We're not particularly rational when it comes to food. Time and time again it has been shown that external cues, habit and based-on-nothing hunches affect our food choices, our hunger and appetite, our sense of taste, and even our happiness.
The Journal of the Association for Consumer Research is a new quarterly publication, and in its inaugural issue it's tackling the behavioral science of eating. In this issue are a few deliciously surprising and counterintuitive findings from studies.
Let's see which of these you'd have guessed.
Making small bigger
A larger table makes room for your elbows and for polite eating. But apparently, a smaller table can provide more than intimacy: It can lead you to eat more. Researchers divided pizza pies to 8 or to 16, and then placed them on small tables -- just slightly larger than the pie -- or larger ones. Students were invited to eat as many slices as they wanted.
Those eating on the small table thought the 1/16 slices were half as big as the 1/8 pies -- which is correct -- and ate twice as many when the slices were small. Those eating on the larger tables thought the 1/16 slice were the same as the 1/8 slices, and ate just about the same number of slices when those were half the size, practically halving their caloric intake.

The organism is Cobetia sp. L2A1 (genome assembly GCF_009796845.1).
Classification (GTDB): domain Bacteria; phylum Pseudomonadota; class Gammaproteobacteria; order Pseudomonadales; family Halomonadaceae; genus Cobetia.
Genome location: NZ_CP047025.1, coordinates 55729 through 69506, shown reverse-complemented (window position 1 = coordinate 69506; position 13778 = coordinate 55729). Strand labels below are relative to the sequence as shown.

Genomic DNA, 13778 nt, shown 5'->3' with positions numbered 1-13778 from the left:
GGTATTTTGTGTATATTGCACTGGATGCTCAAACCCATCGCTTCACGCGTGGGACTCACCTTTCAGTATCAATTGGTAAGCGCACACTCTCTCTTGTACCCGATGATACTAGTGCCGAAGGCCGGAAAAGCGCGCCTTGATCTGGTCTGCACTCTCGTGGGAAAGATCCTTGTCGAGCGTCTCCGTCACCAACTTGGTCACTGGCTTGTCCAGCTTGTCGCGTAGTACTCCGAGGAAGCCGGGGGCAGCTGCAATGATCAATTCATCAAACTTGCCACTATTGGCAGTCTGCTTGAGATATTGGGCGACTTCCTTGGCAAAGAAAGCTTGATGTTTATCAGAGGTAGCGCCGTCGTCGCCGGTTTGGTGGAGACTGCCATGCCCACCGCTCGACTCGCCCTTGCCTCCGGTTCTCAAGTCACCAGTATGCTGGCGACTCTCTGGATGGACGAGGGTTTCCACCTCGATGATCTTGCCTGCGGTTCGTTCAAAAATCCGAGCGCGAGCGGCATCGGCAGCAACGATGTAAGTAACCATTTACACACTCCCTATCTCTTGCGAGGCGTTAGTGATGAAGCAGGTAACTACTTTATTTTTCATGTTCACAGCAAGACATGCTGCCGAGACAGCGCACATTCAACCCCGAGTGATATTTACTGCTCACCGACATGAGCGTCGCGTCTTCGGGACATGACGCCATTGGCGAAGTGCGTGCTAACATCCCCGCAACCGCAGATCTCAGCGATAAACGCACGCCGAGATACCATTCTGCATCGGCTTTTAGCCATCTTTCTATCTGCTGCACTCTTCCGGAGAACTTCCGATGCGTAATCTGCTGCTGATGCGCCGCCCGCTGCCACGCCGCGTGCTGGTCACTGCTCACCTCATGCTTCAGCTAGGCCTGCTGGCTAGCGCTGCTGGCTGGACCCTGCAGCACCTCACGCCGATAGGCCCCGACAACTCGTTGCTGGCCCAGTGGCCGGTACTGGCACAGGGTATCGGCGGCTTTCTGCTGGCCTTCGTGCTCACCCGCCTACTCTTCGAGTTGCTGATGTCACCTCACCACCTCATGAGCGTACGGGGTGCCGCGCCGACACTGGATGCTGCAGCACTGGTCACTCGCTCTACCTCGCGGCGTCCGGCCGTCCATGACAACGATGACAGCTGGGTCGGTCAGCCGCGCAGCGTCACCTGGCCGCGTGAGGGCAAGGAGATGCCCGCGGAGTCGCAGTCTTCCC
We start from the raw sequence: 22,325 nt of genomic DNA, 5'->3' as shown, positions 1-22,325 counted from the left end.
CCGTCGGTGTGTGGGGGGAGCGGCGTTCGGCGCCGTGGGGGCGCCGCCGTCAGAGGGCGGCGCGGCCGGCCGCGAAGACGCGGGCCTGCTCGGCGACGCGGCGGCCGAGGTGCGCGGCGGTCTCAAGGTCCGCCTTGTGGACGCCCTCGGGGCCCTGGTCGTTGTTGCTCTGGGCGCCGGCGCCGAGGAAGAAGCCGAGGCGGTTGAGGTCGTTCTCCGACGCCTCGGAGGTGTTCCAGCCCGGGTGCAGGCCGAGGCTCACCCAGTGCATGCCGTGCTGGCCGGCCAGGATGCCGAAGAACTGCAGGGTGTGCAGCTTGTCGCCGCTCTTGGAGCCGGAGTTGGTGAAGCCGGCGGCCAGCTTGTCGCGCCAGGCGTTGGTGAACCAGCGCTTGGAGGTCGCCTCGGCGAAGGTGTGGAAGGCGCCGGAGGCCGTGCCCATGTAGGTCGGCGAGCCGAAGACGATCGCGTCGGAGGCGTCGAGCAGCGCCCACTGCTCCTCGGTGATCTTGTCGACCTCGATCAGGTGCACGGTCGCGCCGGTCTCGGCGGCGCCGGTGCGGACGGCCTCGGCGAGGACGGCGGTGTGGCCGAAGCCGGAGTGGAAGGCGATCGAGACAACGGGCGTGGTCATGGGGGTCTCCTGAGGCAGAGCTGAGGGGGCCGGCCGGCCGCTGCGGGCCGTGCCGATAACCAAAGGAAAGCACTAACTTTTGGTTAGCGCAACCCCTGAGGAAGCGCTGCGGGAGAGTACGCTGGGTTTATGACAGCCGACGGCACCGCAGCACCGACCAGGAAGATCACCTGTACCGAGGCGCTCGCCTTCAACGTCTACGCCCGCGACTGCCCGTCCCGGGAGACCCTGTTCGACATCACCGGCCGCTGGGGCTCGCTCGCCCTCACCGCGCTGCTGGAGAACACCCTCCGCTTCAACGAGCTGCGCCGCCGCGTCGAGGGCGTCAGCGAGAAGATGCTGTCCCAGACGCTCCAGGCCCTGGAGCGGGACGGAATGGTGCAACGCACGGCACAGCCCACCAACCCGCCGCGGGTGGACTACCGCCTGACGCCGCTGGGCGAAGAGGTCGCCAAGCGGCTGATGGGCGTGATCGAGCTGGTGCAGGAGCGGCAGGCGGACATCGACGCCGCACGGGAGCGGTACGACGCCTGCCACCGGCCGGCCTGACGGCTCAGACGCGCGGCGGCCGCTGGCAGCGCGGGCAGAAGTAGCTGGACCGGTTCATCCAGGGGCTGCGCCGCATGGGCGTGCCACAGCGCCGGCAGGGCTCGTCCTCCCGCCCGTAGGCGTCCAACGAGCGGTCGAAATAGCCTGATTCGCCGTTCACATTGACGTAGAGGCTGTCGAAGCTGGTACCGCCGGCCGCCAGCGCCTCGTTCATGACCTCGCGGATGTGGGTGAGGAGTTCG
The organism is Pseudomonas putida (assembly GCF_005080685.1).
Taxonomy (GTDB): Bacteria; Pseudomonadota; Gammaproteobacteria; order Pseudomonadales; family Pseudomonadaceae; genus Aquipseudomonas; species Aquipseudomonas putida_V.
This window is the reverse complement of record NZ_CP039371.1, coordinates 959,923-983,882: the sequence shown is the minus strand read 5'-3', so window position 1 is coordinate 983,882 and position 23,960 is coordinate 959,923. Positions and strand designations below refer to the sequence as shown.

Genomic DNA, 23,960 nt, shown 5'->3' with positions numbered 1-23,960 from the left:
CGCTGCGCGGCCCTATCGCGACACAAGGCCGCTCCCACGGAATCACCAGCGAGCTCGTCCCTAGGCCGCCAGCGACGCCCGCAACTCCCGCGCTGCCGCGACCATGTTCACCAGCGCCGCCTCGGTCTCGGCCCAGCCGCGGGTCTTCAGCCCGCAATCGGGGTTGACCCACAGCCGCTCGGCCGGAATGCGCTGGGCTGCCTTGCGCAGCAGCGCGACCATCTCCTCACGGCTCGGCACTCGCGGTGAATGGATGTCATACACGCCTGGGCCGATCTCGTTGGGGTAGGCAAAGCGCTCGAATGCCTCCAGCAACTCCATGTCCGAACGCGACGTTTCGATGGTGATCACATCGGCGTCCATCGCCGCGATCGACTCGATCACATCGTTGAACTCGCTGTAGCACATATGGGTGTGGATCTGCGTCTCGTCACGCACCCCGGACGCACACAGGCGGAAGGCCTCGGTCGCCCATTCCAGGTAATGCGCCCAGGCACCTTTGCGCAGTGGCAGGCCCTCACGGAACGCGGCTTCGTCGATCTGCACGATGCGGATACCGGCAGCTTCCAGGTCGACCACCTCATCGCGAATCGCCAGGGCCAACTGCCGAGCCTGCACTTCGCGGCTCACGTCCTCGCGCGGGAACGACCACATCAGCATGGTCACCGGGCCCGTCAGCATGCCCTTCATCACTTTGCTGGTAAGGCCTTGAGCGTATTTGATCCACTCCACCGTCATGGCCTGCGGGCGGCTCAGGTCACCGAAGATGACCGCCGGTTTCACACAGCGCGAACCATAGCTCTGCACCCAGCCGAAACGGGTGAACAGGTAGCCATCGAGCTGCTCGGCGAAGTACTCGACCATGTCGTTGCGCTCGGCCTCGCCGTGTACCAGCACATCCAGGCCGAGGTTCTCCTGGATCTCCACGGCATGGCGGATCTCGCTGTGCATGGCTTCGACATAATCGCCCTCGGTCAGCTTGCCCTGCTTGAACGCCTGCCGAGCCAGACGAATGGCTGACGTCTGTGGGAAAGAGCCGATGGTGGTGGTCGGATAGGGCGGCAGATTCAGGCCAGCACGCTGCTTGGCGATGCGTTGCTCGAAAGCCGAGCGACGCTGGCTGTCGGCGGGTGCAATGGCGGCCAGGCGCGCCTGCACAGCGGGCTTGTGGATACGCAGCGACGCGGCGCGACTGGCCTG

A fork or a spoon?
Does cutlery choice affect how much we eat? If it's soup, it obviously does, but a new paper suggests we're unknowingly influenced by the instrument of our choice even with foods that can be picked up by either. Experiments report that the spoon makes people think the food is lower in calories, and they want to eat more of it.
Forks over spoons, is what this research recommends.
Is there a downside to healthy food?
Researchers studied the relationship between people's perception of food's healthfulness, and how filling it's going to be, and found that not only do people believe healthy food causes less satiety, they also order more, and eat more of it -- and too much healthy food causes weight gain, which certainly isn't healthy.
Since so many food labels make health claims or subconsciously suggest health this might be pushing us all to overeat.
What should we do about these silent signals that push our buttons to eat more? I certainly don't think we should do away with spoons and insist on getting the largest table at a restaurant. Like magic tricks, once you know how it's done the illusion is broken. Knowing that these are tricks our mind -- and in some cases the food industry -- is playing on us can be immunity enough.
This is a crosspost of my blog, Healthy Food & Healthy Living, where you can reach me at firstname.lastname@example.org.